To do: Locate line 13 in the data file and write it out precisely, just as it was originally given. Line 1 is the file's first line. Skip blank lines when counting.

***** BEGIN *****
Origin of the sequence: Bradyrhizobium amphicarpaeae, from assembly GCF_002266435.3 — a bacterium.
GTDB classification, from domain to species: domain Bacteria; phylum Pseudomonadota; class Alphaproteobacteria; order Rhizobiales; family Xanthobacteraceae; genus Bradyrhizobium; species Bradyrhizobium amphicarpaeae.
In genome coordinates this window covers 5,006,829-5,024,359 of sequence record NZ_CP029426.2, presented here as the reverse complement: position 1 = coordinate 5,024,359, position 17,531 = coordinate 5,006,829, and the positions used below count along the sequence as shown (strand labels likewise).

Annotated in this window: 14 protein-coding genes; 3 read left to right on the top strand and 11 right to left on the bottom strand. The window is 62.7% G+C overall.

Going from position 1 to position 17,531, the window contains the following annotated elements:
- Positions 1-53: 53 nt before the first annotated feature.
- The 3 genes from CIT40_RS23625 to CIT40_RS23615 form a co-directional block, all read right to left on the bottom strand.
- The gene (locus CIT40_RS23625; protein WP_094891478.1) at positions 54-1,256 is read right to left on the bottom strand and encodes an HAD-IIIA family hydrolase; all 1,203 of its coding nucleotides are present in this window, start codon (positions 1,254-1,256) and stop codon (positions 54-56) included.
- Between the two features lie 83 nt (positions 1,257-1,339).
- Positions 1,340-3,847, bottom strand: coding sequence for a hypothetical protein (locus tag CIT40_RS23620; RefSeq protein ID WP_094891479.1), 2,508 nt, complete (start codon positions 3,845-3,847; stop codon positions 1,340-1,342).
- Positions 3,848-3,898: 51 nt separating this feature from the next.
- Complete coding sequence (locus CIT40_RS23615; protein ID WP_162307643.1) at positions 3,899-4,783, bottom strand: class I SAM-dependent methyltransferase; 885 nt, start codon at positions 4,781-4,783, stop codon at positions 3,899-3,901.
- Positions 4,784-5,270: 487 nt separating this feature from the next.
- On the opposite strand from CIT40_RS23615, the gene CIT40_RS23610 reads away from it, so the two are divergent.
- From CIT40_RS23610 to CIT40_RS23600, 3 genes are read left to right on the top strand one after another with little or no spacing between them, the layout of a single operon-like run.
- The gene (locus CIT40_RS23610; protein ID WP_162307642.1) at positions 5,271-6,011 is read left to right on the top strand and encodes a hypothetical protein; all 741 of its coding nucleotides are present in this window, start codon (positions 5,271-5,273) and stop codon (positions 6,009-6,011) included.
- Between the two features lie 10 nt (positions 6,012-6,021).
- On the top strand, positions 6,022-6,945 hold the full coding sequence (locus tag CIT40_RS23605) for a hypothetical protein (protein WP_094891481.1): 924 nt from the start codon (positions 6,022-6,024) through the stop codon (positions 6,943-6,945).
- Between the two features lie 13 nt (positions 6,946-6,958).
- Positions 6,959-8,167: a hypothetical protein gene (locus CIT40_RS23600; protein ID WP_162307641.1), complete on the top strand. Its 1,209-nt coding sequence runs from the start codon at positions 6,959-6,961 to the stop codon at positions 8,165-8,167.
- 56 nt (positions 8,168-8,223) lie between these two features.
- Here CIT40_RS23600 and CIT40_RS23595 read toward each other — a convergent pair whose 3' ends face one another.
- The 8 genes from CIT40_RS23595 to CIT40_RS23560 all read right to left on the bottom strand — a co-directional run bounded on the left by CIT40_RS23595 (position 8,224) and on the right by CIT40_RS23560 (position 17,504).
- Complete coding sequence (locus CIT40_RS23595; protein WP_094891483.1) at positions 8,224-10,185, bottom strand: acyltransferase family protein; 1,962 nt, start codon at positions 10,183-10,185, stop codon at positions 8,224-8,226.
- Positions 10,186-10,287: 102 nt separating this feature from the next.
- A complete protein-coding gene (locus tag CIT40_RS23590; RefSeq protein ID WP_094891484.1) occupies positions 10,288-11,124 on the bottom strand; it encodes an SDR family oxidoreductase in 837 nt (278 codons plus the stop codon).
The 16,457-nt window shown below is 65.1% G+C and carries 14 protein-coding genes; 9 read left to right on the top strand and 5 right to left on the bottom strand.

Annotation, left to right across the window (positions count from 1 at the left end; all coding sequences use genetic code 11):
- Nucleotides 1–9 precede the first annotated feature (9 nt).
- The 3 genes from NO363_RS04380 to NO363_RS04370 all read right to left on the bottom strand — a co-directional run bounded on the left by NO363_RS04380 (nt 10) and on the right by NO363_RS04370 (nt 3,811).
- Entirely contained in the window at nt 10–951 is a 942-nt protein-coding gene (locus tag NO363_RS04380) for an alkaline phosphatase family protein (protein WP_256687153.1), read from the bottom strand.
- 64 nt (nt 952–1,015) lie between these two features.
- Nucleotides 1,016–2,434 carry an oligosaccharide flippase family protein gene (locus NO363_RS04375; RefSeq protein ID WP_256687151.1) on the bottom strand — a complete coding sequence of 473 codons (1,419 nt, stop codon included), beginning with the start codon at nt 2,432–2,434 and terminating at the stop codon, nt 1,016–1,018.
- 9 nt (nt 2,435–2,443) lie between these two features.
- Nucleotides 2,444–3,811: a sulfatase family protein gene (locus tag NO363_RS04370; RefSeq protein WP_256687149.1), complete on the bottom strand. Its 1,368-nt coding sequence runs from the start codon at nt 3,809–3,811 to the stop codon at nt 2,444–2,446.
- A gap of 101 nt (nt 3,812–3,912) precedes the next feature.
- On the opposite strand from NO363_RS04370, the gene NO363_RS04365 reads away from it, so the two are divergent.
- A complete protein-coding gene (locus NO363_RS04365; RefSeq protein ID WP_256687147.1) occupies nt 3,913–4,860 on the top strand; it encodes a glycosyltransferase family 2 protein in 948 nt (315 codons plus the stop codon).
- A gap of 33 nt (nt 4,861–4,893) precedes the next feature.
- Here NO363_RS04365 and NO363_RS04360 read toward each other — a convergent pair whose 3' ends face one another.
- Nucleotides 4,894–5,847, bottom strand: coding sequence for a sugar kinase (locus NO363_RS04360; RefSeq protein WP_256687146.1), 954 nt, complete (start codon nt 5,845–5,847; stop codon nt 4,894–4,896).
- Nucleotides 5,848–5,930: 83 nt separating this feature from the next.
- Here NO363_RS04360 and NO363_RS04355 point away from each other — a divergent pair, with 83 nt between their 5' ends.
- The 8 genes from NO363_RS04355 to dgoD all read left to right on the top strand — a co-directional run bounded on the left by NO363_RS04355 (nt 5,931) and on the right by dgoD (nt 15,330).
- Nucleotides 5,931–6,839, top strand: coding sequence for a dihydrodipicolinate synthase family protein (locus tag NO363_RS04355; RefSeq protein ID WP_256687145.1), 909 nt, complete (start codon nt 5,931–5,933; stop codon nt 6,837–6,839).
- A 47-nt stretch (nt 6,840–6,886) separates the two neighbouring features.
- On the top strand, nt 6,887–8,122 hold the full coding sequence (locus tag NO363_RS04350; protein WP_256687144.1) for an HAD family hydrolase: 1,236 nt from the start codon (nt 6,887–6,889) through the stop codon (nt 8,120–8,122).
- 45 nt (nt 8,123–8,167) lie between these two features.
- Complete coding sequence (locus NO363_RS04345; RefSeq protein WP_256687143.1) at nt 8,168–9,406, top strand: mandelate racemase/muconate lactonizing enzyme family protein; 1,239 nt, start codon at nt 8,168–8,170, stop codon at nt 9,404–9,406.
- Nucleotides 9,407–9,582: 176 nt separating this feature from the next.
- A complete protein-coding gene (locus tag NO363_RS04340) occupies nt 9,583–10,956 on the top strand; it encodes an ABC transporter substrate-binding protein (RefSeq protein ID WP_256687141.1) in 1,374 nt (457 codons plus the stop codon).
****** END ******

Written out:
- Positions 4,784-5,270: 487 nt separating this feature from the next.